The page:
Sunnyside Rural Trust is based in Dacorum and its primary aim is supporting young people and young adults with learning disabilities through skills development and helping them into employment.  A significant part of their income is received directly and indirectly from Hertfordshire County Council’s social care budget.  Many individual beneficiaries pay to attend Sunnyside from their individual budgets and direct payments.  Some are paid for as a day service by private care providers and some individuals pay privately if they are not eligible for statutory care funding.

However, this description misses out how they operate and the wider impacts they create of building communities, generating local economies and providing ethical products that members of the public can buy – helping to support Sunnyside’s ethos.

Sunnyside runs a horticulture service, providing a bedding plant nursery, independent greengrocer, farms shops and a café.  The products are sold to the public and they also have contracts with local councils and commercial horticulturalists.  They also run a community warden service to help keep communities safe and identify where potential problems might be.

Sunnyside runs farms shops and a café alongside their other enterprises

An example of the impact of the farm activity starts with 350 rescue hens.  Caring for the flock is one of the therapeutic employment activities and this produces fresh organic eggs that are sold in the shop.  The chickens live in the orchard and this helps to fertilise the trees which produce apples and other fruit that are made into juice, jams and chutneys which are also sold.  They also keep bees and produce 2000 pounds of honey each year.

Chief Executive Keely Siddiqui Charlick describes how Sunnyside communicates the wider impact of this work.

“We want you to buy products that you want and need and at the same time there are other services and products that you’re buying, for example if you buy your organic fresh eggs you know the provenance, you get quality assurance and faith in the product. You’re supporting a charity without giving a donation, you are keeping your money in the local economy and you are providing an opportunity for someone from your community.”

She compares this with buying from a supermarket

“Where you money goes out of the area and doesn’t impact on any single human being apart from a shareholder in Luxembourg. [We are] trying to make it realistic so someone doesn’t think ‘I am just buying eggs’ but that your apple juice, your veg box, your eggs your garden service [means] your life will be better. Because your economy will be better, there will be more tax money to go round.  By helping us you are helping yourself and others.  It is a win-win situation.”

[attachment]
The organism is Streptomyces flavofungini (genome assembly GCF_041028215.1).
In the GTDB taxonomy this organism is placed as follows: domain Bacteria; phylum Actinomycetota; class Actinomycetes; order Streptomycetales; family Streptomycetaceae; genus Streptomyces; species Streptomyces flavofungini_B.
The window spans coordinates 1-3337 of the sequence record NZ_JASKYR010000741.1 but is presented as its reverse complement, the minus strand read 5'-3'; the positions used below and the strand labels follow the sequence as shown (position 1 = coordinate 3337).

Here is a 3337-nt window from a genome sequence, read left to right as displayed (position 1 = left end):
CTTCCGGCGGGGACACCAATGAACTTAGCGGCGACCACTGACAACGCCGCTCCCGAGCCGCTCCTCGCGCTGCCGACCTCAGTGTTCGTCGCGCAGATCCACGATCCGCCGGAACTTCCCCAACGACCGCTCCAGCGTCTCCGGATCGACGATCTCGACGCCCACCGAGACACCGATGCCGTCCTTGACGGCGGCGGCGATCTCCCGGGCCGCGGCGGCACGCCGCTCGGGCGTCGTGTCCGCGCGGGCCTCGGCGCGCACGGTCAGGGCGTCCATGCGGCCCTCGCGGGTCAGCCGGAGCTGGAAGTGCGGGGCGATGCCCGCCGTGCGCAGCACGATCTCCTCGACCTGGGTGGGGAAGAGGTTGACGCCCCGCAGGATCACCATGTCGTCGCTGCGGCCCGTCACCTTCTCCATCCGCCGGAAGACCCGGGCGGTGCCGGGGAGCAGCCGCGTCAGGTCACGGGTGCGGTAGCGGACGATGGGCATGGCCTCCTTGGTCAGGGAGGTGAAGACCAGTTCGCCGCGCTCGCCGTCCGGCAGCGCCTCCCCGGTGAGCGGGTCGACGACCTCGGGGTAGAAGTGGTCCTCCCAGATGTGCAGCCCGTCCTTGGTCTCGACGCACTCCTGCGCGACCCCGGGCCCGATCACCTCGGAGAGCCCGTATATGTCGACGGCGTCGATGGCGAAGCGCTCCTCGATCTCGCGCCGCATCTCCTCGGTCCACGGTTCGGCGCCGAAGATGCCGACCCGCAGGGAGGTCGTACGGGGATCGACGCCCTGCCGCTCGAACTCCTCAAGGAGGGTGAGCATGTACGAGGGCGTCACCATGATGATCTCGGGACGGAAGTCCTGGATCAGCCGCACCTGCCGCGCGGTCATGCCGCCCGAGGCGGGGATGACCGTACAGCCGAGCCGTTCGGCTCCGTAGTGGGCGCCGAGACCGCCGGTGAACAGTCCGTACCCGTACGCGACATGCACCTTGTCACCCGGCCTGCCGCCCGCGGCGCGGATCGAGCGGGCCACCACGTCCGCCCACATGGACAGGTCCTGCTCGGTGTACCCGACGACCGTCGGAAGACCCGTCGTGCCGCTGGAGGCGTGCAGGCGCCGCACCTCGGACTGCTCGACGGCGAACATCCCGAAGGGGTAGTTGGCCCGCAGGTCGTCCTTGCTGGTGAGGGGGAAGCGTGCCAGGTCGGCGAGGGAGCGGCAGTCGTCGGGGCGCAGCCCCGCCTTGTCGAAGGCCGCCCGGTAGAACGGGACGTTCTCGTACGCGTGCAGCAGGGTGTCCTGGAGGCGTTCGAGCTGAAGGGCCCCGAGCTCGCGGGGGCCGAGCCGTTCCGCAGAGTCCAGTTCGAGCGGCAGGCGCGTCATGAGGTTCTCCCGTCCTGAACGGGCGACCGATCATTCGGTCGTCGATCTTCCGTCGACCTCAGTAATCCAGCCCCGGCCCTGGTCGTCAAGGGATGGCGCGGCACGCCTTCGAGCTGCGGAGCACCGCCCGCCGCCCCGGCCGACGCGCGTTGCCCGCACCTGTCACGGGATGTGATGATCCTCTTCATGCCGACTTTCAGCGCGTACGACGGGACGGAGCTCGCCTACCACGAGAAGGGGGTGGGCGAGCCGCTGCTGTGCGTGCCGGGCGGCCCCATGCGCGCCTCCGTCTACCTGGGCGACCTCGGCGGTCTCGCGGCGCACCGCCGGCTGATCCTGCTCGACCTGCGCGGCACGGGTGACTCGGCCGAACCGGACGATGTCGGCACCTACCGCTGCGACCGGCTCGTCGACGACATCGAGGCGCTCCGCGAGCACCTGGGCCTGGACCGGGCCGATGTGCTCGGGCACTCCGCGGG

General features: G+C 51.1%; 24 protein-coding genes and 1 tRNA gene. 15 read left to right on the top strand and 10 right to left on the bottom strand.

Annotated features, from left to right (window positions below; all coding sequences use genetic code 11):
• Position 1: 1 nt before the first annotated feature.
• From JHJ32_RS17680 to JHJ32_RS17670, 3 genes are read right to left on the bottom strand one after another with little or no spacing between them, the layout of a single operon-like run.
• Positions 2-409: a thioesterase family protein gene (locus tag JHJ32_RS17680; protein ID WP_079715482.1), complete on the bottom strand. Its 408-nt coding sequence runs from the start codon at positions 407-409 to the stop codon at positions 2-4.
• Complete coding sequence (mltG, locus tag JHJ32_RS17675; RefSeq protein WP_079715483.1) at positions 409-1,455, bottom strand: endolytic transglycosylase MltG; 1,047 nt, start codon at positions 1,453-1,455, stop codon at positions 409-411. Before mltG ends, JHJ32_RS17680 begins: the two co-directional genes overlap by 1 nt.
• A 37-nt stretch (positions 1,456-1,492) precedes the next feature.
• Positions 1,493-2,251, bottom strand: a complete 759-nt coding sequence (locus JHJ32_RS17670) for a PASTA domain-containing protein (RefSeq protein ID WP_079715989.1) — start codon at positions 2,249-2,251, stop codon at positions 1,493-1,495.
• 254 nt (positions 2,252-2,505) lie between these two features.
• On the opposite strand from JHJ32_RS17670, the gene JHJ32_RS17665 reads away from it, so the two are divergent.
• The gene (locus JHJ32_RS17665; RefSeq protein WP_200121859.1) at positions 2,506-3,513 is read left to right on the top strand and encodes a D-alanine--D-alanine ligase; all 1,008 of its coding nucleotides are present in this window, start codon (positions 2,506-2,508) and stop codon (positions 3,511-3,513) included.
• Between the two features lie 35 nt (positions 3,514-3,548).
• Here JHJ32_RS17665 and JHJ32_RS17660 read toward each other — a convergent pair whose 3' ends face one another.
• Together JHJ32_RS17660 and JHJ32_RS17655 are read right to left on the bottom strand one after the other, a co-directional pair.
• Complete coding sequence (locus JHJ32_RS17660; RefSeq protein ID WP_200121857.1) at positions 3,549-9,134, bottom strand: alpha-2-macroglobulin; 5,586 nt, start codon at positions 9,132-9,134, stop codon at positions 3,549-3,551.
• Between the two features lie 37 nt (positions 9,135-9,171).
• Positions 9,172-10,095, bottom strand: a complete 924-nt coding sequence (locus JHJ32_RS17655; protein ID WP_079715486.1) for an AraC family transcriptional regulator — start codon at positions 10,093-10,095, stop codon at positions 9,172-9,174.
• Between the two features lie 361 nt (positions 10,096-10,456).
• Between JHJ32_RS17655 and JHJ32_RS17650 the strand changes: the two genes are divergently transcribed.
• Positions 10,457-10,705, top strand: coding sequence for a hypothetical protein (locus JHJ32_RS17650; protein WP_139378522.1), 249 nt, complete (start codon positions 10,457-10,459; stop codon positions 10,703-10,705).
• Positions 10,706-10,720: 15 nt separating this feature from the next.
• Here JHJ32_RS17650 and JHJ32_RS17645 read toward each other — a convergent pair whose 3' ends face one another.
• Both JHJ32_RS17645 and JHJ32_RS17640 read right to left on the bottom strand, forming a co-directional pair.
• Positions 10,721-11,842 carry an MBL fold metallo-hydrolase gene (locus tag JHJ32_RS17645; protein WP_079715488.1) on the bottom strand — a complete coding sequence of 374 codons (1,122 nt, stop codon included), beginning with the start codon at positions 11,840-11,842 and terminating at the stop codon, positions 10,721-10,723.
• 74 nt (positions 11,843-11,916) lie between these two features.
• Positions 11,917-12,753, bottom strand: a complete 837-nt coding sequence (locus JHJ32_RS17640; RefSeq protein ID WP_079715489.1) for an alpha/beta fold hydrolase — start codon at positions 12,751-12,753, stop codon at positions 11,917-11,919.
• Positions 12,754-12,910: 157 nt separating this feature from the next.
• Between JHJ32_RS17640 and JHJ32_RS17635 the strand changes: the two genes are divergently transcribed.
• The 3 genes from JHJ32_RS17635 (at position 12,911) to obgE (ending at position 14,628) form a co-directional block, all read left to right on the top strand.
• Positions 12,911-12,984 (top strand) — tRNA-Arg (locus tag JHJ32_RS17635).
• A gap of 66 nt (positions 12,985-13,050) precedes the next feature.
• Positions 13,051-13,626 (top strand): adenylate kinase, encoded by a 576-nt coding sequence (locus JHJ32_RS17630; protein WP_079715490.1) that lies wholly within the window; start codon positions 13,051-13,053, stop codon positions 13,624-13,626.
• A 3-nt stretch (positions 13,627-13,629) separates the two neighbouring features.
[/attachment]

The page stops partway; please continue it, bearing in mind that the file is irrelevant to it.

Sunnyside’s wardens also offer greater value to the parish councils that commission the service.   Previously the tasks of picking up litter and identifying and reporting hazards and vandalism were part of a large contract and the parishes did not feel that they were getting a good service.  Now they buy directly from Sunnyside and they recruit a local person with a learning disability who patrols six days a week.  They build relationships with local people and this increases the sense of community as well as creating a job and providing a better and more responsive service.

Creating opportunities for individuals is at the heart of what Sunnyside is seeking to achieve.  Keely says:

“I can see the change in people all the time from a person with a learning disability who you could map out their life in two seconds – you are going to stay at home with your mum and dad until you’re about sixteen.  Mum and dad are going to die, you are going into care you will get depression – you can literally plot someone’s life.   But we say to someone you can be an amazing barista.”

One of the trainees is a great example of the changes that Sunnyside makes.

“This was person was awesome and made good quality coffee. She is now our head barista in our café.  She isn’t living with her parents any more. She makes the perfect flat white time and time again. She is not on anti-depressants, she has a partner and a flat.”

Sunnyside has operated for thirty years as a charity and has been trading as Sunnyside Rural Trust for eight years.  There are thirty members of staff, some of whom have a learning disability.  The annual turnover of the business is just over £1million and they offer support to 130 individuals a week.

They are keen to evidence the impact they make and have calculated that in the last 7 years for every £1 spent by statutory organisations, they have saved £9.  They estimate that they could save up to £3 million in care bills in the next five years.  Keely believes that public sector commissioning should place greater value on the social impact they can create within these contracts.

Sunnyside has plans to expand the business to create more social impact.  They are developing a new farm shop that will have an animal sanctuary attached and they have a new contract with Tom Stuart-Smith, a locally-based landscape designer, to supply him with plants for his commission to design a garden at Hampton Court. 

“You need somewhere where people are looking for talent as opposed to thinking ‘how can I entertain you and stop you from being a problem.  We look for work streams where someone with a learning disability is the perfect person to do it.”

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